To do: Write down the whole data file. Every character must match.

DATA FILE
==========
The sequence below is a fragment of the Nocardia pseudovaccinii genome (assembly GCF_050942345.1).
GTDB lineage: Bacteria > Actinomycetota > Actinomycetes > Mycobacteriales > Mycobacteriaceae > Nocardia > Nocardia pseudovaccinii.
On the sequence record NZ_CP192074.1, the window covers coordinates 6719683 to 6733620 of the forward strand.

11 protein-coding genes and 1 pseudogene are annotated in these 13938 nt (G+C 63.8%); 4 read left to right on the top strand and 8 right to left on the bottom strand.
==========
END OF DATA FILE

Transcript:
The sequence below is a fragment of the Nocardia pseudovaccinii genome (assembly GCF_050942345.1).
GTDB lineage: Bacteria > Actinomycetota > Actinomycetes > Mycobacteriales > Mycobacteriaceae > Nocardia > Nocardia pseudovaccinii.
On the sequence record NZ_CP192074.1, the window covers coordinates 6719683 to 6733620 of the forward strand.

11 protein-coding genes and 1 pseudogene are annotated in these 13938 nt (G+C 63.8%); 4 read left to right on the top strand and 8 right to left on the bottom strand.